Even as the Mackay-Bennett returned to the scene to retrieve bodies, similar principles were applied. There were too many bodies to cope with, so many were buried at sea, arbitrary measures were used to try to decide which bodies should be kept, those with tattoos were identified was 3rd class citizens and given a prompt sea burial. At the time it wasn’t criticized, but the sinking of the Titanic could be said to have been a turning point in this respect, it was the end of the Edwardian era, just before the outbreak of World War I and many things would change in the period that followed from a social perspective.

Looking at that period from 1900 to 1912, I noted that there were many exciting and exhilarating firsts, the Wright brothers first flight in 1903, the NY subway opening in 1904, the first European country to give women the vote in 1906 (Finland), and the first electric washing machine released in 1907. Ford introduced the Model T in 1908 and electricity was becoming more widespread.

Titanic Quarter

By contrast, in the years that followed the Titanic, personal income tax was introduced in the US in 1913, World War I started in 1914 which propelled women into roles they had never considered before and equality between the classes and the sexes began its long path towards some kind of rebalance.

Now that I have the context of the ‘Night to Remember’, I have started to read ‘And the band Played On’ an account written by Christopher Ward, grandson of the 21 year-old violinist Jock Hume, who together with the other band members of the Titanic, kept playing until the ship disappeared.

Summer Reads

I’m not one for compiling lists of what I am going to read ahead of time, because I value too much the freedom and spontaneity of a vast sea of choices each time I finish a book, and often the reading experience will lead me on to the next thing.

Like reading Barbara Kingsolver’s ‘Prodigal Summer’ straight after ‘The Namesake’. How could I know that after listening to the group discussing the book I would have a conversation with a local poet about the beauty of sentences and Jhumpa Lahiri’s essay and that she would tell me I must read Kingsolver’s book.  It was sitting on the shelf unread and thus I abandoned all other reading ideas and jumped straight into it.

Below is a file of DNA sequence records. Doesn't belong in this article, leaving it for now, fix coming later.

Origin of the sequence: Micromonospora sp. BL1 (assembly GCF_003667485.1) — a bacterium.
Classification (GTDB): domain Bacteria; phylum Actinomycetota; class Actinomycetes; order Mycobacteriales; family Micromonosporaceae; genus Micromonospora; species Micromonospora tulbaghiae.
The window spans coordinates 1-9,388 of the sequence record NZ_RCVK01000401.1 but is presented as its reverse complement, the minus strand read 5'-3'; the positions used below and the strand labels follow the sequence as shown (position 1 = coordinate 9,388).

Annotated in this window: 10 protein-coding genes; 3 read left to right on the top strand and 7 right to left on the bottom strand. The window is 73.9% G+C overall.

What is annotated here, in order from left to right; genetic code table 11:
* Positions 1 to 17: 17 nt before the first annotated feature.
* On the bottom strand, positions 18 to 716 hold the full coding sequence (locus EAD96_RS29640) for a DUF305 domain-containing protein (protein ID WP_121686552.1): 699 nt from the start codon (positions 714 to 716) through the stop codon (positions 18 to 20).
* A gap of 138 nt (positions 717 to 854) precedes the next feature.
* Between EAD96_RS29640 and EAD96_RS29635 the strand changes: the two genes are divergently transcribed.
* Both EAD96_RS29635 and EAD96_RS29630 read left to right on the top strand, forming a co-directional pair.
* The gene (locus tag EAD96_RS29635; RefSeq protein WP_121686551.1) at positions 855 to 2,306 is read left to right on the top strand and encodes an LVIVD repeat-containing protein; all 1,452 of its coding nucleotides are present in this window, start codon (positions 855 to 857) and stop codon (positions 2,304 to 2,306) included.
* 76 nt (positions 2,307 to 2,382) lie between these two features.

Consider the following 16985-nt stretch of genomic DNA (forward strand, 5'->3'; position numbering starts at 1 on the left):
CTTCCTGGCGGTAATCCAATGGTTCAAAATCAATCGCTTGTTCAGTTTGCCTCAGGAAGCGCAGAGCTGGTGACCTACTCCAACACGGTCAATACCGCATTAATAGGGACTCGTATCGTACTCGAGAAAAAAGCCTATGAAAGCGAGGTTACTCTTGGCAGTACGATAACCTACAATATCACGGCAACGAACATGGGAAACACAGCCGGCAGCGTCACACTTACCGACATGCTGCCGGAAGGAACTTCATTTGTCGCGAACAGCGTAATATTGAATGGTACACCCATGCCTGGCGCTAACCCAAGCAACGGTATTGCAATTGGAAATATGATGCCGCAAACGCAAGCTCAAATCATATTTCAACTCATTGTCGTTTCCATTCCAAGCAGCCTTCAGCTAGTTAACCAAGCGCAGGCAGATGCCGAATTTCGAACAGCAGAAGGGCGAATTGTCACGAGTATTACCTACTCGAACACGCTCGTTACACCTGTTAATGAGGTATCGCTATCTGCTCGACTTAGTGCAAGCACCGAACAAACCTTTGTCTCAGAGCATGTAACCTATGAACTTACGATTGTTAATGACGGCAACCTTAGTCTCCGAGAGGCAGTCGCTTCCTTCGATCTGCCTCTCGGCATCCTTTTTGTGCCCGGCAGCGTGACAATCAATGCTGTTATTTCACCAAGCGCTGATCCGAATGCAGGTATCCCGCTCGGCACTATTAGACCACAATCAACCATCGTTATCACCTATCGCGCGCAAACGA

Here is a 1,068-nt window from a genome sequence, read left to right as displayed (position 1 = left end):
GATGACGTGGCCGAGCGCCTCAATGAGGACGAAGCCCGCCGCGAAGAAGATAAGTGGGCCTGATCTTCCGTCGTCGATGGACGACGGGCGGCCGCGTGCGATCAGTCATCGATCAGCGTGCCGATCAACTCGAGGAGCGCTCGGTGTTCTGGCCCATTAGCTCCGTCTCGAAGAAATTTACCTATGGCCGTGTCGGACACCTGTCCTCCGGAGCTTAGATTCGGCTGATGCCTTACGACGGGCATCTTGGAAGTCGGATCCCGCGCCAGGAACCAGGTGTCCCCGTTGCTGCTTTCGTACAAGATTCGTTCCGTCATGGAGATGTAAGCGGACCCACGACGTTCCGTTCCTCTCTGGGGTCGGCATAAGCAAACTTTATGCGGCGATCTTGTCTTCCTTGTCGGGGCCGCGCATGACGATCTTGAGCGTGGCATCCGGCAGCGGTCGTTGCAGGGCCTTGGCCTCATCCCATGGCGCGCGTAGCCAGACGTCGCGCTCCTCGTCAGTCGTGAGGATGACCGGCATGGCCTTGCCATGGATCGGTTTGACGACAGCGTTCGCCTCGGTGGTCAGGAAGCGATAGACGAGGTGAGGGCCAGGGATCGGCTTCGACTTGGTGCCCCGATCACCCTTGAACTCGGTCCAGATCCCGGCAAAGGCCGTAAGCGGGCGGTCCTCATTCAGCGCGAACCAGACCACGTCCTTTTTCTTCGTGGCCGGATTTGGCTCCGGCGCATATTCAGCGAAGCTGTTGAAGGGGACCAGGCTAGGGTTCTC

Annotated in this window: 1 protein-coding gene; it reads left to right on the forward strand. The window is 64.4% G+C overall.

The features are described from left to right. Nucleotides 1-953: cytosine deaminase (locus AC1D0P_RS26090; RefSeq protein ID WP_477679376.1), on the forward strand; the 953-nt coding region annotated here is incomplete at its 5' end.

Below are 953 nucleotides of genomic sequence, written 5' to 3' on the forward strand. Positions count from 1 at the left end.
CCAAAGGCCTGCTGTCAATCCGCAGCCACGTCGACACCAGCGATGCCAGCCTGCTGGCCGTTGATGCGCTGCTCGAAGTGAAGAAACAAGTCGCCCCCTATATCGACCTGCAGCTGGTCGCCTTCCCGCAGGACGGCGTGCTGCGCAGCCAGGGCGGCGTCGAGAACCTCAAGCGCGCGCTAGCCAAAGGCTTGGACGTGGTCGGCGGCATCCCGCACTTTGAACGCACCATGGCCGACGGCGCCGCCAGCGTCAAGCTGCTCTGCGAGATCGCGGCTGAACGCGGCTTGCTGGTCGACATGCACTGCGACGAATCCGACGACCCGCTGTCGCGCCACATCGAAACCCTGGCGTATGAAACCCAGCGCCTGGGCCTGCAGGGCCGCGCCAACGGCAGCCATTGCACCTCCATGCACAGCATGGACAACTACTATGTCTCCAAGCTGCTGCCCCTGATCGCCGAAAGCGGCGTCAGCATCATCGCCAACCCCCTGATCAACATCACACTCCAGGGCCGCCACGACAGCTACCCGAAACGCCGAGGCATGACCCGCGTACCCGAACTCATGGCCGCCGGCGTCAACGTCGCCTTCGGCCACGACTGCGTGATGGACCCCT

100 years on, Titanic Belfast Museum

But I do love looking at the lists, always feeding into the mental TBR list, noting books I might wish to read or to keep an eye out for.

I could say I have intentions for summer, like the two Titanic inspired books I bought on a recent visit to Titanic Belfast, the excellent museum opened in March this year.

‘A Night to Remember’ and ‘And the Band Played On’ also seem appropriate companions to Charlotte Rogan’s ‘The Lifeboat’ which I have on kindle.

To help you decide, I wanted to share this excellent flowchart designed by to encourage students to find a book of their choice, there are 101 books shown, inviting readers to consider fiction versus non-fiction, classic or contemporary and many other options.  I keep coming across it and there’s something appealing about viewing images of covers rather than just a list of titles, so enjoy and I hope you find something for your own summer read!


So do you plan your reads or are you open to the spontaneous?
Summer Reading Flowchart

Via and USC Rossier Online